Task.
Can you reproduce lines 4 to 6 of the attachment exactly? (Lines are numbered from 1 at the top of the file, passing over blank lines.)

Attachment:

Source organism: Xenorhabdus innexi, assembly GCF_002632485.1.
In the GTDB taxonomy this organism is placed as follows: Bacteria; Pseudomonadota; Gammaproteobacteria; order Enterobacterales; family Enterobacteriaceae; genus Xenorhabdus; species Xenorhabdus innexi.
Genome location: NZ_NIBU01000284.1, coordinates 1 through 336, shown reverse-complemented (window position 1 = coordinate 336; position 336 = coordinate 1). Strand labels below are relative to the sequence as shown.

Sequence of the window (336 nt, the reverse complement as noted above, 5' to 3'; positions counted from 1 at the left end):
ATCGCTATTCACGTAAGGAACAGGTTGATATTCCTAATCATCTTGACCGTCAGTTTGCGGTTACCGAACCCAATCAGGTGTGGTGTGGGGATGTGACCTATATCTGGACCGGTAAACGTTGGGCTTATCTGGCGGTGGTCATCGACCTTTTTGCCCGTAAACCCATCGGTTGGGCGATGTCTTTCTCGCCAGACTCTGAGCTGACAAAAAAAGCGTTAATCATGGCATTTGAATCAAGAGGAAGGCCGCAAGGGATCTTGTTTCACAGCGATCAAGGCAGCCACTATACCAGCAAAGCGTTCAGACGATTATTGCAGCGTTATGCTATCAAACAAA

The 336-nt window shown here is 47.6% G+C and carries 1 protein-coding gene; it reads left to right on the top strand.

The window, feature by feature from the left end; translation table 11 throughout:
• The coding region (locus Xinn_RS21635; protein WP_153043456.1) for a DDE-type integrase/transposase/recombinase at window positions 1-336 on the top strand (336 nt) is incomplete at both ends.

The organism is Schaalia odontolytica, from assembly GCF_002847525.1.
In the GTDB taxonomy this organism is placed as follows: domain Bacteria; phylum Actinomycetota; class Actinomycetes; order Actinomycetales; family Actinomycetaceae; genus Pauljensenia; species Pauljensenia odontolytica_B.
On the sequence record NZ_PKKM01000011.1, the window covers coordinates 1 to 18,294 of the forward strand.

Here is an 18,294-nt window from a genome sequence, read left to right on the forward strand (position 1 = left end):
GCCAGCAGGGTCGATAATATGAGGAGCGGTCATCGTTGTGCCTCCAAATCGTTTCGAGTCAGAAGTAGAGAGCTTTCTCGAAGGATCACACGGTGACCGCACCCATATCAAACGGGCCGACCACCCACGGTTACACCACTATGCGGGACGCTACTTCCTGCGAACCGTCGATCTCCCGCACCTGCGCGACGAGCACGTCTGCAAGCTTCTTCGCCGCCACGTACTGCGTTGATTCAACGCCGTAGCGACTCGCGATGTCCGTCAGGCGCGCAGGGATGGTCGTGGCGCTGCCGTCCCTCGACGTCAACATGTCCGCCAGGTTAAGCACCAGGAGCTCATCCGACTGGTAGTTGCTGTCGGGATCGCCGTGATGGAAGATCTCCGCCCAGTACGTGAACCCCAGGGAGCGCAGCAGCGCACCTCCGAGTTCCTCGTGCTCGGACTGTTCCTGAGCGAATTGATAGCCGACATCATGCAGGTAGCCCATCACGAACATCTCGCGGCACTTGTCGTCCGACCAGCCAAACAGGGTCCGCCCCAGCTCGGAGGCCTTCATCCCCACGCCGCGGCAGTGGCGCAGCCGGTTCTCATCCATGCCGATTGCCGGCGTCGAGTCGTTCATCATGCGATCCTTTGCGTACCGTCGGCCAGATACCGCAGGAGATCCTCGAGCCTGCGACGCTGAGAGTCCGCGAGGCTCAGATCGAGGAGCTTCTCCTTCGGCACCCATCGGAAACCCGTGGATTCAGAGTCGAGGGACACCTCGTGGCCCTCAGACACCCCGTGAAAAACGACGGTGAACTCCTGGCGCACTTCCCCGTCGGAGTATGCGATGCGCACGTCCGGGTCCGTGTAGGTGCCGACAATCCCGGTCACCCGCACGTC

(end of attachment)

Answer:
Sequence of the window (336 nt, the reverse complement as noted above, 5' to 3'; positions counted from 1 at the left end):
ATCGCTATTCACGTAAGGAACAGGTTGATATTCCTAATCATCTTGACCGTCAGTTTGCGGTTACCGAACCCAATCAGGTGTGGTGTGGGGATGTGACCTATATCTGGACCGGTAAACGTTGGGCTTATCTGGCGGTGGTCATCGACCTTTTTGCCCGTAAACCCATCGGTTGGGCGATGTCTTTCTCGCCAGACTCTGAGCTGACAAAAAAAGCGTTAATCATGGCATTTGAATCAAGAGGAAGGCCGCAAGGGATCTTGTTTCACAGCGATCAAGGCAGCCACTATACCAGCAAAGCGTTCAGACGATTATTGCAGCGTTATGCTATCAAACAAA

The 336-nt window shown here is 47.6% G+C and carries 1 protein-coding gene; it reads left to right on the top strand.